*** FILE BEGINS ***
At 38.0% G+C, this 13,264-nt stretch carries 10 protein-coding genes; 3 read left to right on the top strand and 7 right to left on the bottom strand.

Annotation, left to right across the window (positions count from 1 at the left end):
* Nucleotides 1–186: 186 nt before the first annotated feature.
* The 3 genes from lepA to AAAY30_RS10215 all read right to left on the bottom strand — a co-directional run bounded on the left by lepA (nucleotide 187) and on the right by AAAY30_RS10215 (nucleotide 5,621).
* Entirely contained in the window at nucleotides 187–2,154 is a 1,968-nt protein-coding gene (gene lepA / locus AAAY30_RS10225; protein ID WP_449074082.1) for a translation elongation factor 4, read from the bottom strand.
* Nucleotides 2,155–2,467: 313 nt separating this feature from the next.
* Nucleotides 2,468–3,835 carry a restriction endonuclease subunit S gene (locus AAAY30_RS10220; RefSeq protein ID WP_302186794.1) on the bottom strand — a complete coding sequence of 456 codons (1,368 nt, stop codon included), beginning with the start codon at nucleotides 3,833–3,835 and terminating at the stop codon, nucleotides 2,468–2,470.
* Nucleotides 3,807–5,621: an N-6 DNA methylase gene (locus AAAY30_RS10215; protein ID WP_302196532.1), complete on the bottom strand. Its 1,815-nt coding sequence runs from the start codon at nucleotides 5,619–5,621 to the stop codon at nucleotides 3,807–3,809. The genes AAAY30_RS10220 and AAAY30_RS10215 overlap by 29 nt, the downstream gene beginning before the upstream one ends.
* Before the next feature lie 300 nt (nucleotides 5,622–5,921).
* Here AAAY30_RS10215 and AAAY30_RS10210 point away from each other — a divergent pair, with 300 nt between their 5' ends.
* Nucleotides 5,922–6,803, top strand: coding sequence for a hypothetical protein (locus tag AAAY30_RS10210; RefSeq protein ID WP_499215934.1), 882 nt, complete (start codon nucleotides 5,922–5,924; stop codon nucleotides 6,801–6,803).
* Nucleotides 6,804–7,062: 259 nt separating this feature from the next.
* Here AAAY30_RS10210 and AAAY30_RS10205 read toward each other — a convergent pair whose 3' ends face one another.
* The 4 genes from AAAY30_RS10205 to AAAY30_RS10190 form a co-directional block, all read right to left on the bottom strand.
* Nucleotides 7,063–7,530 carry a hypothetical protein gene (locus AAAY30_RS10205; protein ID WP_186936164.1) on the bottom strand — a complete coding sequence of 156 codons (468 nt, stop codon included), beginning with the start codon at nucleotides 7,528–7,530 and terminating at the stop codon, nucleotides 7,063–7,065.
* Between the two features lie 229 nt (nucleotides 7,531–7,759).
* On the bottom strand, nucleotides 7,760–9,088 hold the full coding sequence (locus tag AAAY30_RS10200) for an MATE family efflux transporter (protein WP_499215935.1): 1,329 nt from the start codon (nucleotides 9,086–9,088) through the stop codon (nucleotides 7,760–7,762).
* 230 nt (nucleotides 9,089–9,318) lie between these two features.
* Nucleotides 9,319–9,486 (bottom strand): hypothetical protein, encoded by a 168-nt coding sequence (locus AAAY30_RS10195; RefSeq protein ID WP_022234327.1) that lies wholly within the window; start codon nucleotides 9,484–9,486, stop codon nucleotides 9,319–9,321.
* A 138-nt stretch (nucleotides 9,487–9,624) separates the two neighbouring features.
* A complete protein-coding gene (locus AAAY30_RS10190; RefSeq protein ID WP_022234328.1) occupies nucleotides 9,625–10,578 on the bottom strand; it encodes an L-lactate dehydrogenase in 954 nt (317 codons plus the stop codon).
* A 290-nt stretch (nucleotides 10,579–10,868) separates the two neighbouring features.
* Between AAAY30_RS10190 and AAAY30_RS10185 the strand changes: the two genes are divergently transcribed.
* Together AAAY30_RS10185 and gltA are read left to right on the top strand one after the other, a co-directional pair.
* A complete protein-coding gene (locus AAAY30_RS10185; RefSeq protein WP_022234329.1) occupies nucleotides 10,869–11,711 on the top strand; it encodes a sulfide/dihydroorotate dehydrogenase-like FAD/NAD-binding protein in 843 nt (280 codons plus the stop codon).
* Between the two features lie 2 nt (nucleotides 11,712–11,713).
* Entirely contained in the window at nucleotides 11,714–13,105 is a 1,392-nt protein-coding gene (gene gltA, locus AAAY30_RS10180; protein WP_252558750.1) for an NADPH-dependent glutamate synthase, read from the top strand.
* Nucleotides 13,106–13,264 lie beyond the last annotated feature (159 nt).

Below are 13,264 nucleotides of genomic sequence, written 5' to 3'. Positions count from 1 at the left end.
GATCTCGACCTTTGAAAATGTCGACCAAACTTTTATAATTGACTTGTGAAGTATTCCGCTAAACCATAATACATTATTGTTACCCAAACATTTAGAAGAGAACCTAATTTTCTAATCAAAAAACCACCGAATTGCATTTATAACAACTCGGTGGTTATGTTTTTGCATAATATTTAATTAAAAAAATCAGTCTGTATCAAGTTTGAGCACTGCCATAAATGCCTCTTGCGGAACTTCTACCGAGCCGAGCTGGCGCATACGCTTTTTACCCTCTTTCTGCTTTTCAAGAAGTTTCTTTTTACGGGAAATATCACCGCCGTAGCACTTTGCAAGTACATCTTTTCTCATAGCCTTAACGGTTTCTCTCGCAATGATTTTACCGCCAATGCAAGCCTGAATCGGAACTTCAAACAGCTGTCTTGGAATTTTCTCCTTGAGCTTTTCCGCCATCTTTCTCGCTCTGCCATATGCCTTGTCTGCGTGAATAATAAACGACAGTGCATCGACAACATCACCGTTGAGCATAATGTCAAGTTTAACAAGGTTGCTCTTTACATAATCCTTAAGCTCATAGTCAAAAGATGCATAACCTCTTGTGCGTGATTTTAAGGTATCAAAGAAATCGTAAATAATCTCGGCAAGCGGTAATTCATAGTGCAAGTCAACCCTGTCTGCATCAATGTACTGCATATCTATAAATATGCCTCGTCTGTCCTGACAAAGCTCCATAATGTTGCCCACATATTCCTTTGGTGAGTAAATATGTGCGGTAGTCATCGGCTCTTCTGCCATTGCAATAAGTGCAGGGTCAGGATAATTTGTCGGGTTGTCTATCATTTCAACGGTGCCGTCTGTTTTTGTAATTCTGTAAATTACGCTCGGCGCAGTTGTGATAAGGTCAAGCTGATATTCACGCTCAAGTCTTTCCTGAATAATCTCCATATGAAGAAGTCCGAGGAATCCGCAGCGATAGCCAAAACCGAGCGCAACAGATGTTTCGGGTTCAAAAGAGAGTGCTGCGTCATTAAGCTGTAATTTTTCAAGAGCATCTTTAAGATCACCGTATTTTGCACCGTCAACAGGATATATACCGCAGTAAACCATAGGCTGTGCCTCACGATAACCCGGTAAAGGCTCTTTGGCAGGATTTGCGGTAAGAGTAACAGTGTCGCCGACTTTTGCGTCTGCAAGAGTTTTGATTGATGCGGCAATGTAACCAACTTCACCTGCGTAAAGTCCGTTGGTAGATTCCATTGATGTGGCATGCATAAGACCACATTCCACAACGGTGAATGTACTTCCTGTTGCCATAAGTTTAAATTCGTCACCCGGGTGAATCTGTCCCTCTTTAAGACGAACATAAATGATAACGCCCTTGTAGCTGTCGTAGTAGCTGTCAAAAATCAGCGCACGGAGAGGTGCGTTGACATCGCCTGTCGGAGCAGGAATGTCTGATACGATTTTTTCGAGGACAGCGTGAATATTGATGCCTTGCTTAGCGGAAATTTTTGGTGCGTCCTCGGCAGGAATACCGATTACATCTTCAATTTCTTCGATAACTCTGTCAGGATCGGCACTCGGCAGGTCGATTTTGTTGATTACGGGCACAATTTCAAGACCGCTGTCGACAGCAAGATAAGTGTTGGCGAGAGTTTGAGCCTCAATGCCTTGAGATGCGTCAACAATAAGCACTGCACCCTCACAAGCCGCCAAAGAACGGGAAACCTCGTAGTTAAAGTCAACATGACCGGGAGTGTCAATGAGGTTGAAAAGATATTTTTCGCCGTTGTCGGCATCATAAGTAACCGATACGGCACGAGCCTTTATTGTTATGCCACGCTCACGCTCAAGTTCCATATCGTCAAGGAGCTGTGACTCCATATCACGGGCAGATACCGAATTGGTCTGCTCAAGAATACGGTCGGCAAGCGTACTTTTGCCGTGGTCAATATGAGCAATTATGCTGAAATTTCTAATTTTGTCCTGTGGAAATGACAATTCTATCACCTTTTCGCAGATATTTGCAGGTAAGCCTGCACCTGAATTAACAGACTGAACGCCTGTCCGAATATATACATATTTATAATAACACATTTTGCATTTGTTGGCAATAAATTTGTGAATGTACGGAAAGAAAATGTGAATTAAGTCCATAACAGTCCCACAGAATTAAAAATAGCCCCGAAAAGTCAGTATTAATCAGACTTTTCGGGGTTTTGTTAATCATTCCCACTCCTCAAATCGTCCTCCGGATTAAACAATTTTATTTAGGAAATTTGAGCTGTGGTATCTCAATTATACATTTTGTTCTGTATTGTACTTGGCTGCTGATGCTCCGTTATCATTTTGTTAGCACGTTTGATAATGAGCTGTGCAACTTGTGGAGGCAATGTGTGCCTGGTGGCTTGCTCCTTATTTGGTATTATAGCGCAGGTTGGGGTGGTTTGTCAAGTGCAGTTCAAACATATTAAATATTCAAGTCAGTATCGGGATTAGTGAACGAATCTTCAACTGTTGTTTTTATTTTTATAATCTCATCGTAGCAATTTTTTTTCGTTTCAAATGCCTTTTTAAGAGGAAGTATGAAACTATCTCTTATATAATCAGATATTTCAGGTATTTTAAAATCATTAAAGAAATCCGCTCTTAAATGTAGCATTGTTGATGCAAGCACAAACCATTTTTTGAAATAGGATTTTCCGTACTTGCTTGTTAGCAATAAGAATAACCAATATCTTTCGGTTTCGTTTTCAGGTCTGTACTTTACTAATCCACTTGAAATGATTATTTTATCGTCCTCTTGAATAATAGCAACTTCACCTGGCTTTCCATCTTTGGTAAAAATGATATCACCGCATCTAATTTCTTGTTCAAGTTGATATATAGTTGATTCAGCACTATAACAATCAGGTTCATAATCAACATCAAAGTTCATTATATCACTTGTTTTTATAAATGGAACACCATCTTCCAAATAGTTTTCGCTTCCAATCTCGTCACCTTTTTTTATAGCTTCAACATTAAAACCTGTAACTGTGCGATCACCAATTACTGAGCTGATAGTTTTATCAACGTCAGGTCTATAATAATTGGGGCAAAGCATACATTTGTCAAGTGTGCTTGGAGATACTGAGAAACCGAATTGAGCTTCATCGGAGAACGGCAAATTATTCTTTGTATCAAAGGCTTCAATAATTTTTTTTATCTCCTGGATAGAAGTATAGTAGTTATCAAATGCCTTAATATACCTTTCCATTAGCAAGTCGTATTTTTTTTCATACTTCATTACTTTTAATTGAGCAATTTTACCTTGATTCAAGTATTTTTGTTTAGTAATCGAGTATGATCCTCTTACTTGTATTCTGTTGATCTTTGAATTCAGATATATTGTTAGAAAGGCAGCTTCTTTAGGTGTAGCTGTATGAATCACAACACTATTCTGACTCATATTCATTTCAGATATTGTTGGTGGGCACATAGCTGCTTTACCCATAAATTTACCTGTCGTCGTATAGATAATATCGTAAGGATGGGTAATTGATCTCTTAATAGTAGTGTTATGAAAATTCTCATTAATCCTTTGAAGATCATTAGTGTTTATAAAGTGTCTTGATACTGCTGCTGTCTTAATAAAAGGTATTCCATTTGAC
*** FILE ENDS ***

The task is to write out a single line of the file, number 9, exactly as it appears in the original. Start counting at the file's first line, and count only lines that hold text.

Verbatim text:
* Before the next feature lie 300 nt (nucleotides 5,622–5,921).